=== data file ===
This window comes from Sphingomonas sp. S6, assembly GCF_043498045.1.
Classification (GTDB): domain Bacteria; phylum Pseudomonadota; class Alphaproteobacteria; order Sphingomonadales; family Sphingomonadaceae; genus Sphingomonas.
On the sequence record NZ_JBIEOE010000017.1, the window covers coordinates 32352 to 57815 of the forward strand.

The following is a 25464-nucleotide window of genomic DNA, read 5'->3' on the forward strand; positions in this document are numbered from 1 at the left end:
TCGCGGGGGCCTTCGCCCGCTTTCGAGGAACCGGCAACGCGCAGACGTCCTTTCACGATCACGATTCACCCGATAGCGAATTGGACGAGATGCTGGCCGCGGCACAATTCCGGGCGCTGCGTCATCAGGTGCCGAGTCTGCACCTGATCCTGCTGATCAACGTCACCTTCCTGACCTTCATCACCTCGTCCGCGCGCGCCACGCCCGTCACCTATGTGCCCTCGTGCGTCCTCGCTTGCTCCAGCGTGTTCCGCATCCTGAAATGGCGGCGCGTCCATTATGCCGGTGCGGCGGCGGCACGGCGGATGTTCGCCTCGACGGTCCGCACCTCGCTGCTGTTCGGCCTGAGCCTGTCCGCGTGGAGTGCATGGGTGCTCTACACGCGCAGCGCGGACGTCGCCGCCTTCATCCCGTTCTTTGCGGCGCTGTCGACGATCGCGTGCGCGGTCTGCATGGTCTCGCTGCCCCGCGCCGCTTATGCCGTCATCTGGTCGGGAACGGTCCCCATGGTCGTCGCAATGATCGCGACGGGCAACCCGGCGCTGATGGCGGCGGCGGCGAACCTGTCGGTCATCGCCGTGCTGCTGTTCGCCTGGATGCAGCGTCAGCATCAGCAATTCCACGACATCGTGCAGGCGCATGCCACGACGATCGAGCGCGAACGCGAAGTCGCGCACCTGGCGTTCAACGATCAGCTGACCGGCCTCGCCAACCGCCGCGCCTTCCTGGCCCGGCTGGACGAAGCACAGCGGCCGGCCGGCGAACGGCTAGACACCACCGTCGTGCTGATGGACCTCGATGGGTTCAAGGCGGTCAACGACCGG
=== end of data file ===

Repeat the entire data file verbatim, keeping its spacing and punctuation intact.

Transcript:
This window comes from Sphingomonas sp. S6, assembly GCF_043498045.1.
Classification (GTDB): domain Bacteria; phylum Pseudomonadota; class Alphaproteobacteria; order Sphingomonadales; family Sphingomonadaceae; genus Sphingomonas.
On the sequence record NZ_JBIEOE010000017.1, the window covers coordinates 32352 to 57815 of the forward strand.

The following is a 25464-nucleotide window of genomic DNA, read 5'->3' on the forward strand; positions in this document are numbered from 1 at the left end:
TCGCGGGGGCCTTCGCCCGCTTTCGAGGAACCGGCAACGCGCAGACGTCCTTTCACGATCACGATTCACCCGATAGCGAATTGGACGAGATGCTGGCCGCGGCACAATTCCGGGCGCTGCGTCATCAGGTGCCGAGTCTGCACCTGATCCTGCTGATCAACGTCACCTTCCTGACCTTCATCACCTCGTCCGCGCGCGCCACGCCCGTCACCTATGTGCCCTCGTGCGTCCTCGCTTGCTCCAGCGTGTTCCGCATCCTGAAATGGCGGCGCGTCCATTATGCCGGTGCGGCGGCGGCACGGCGGATGTTCGCCTCGACGGTCCGCACCTCGCTGCTGTTCGGCCTGAGCCTGTCCGCGTGGAGTGCATGGGTGCTCTACACGCGCAGCGCGGACGTCGCCGCCTTCATCCCGTTCTTTGCGGCGCTGTCGACGATCGCGTGCGCGGTCTGCATGGTCTCGCTGCCCCGCGCCGCTTATGCCGTCATCTGGTCGGGAACGGTCCCCATGGTCGTCGCAATGATCGCGACGGGCAACCCGGCGCTGATGGCGGCGGCGGCGAACCTGTCGGTCATCGCCGTGCTGCTGTTCGCCTGGATGCAGCGTCAGCATCAGCAATTCCACGACATCGTGCAGGCGCATGCCACGACGATCGAGCGCGAACGCGAAGTCGCGCACCTGGCGTTCAACGATCAGCTGACCGGCCTCGCCAACCGCCGCGCCTTCCTGGCCCGGCTGGACGAAGCACAGCGGCCGGCCGGCGAACGGCTAGACACCACCGTCGTGCTGATGGACCTCGATGGGTTCAAGGCGGTCAACGACCGG